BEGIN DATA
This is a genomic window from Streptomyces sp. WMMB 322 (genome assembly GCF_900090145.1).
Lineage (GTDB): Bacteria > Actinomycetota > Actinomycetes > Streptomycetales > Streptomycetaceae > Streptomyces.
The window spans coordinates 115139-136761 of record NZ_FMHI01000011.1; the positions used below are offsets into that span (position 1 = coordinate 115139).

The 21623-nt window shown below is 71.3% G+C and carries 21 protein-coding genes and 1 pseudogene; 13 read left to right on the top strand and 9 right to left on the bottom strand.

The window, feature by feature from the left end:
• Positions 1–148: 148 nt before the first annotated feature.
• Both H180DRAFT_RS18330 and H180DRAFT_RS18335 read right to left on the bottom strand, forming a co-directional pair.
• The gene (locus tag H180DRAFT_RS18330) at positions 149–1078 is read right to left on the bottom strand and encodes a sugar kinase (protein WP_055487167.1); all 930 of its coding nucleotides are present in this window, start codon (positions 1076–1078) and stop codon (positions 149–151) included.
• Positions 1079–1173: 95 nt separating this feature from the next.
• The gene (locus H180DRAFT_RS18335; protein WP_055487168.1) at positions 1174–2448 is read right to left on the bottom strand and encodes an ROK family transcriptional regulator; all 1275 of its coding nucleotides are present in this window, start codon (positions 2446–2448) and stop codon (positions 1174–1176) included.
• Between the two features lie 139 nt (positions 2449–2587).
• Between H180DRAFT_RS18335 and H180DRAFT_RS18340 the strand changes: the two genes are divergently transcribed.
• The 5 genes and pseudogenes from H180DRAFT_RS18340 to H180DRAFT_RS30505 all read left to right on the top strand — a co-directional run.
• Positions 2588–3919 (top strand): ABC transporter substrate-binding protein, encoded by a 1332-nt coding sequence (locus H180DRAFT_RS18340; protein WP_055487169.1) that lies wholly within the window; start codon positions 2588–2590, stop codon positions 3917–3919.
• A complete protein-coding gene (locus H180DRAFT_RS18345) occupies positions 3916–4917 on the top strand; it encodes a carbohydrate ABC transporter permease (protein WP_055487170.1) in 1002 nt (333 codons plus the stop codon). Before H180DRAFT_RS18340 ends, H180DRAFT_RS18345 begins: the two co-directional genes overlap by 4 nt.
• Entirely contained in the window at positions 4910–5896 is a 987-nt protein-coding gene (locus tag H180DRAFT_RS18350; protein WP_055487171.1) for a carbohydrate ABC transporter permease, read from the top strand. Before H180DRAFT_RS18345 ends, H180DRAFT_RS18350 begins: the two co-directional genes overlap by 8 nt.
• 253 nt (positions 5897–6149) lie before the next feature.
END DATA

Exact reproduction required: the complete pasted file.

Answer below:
This is a genomic window from Streptomyces sp. WMMB 322 (genome assembly GCF_900090145.1).
Lineage (GTDB): Bacteria > Actinomycetota > Actinomycetes > Streptomycetales > Streptomycetaceae > Streptomyces.
The window spans coordinates 115139-136761 of record NZ_FMHI01000011.1; the positions used below are offsets into that span (position 1 = coordinate 115139).

The 21623-nt window shown below is 71.3% G+C and carries 21 protein-coding genes and 1 pseudogene; 13 read left to right on the top strand and 9 right to left on the bottom strand.

The window, feature by feature from the left end:
• Positions 1–148: 148 nt before the first annotated feature.
• Both H180DRAFT_RS18330 and H180DRAFT_RS18335 read right to left on the bottom strand, forming a co-directional pair.
• The gene (locus tag H180DRAFT_RS18330) at positions 149–1078 is read right to left on the bottom strand and encodes a sugar kinase (protein WP_055487167.1); all 930 of its coding nucleotides are present in this window, start codon (positions 1076–1078) and stop codon (positions 149–151) included.
• Positions 1079–1173: 95 nt separating this feature from the next.
• The gene (locus H180DRAFT_RS18335; protein WP_055487168.1) at positions 1174–2448 is read right to left on the bottom strand and encodes an ROK family transcriptional regulator; all 1275 of its coding nucleotides are present in this window, start codon (positions 2446–2448) and stop codon (positions 1174–1176) included.
• Between the two features lie 139 nt (positions 2449–2587).
• Between H180DRAFT_RS18335 and H180DRAFT_RS18340 the strand changes: the two genes are divergently transcribed.
• The 5 genes and pseudogenes from H180DRAFT_RS18340 to H180DRAFT_RS30505 all read left to right on the top strand — a co-directional run.
• Positions 2588–3919 (top strand): ABC transporter substrate-binding protein, encoded by a 1332-nt coding sequence (locus H180DRAFT_RS18340; protein WP_055487169.1) that lies wholly within the window; start codon positions 2588–2590, stop codon positions 3917–3919.
• A complete protein-coding gene (locus H180DRAFT_RS18345) occupies positions 3916–4917 on the top strand; it encodes a carbohydrate ABC transporter permease (protein WP_055487170.1) in 1002 nt (333 codons plus the stop codon). Before H180DRAFT_RS18340 ends, H180DRAFT_RS18345 begins: the two co-directional genes overlap by 4 nt.
• Entirely contained in the window at positions 4910–5896 is a 987-nt protein-coding gene (locus tag H180DRAFT_RS18350; protein WP_055487171.1) for a carbohydrate ABC transporter permease, read from the top strand. Before H180DRAFT_RS18345 ends, H180DRAFT_RS18350 begins: the two co-directional genes overlap by 8 nt.
• 253 nt (positions 5897–6149) lie before the next feature.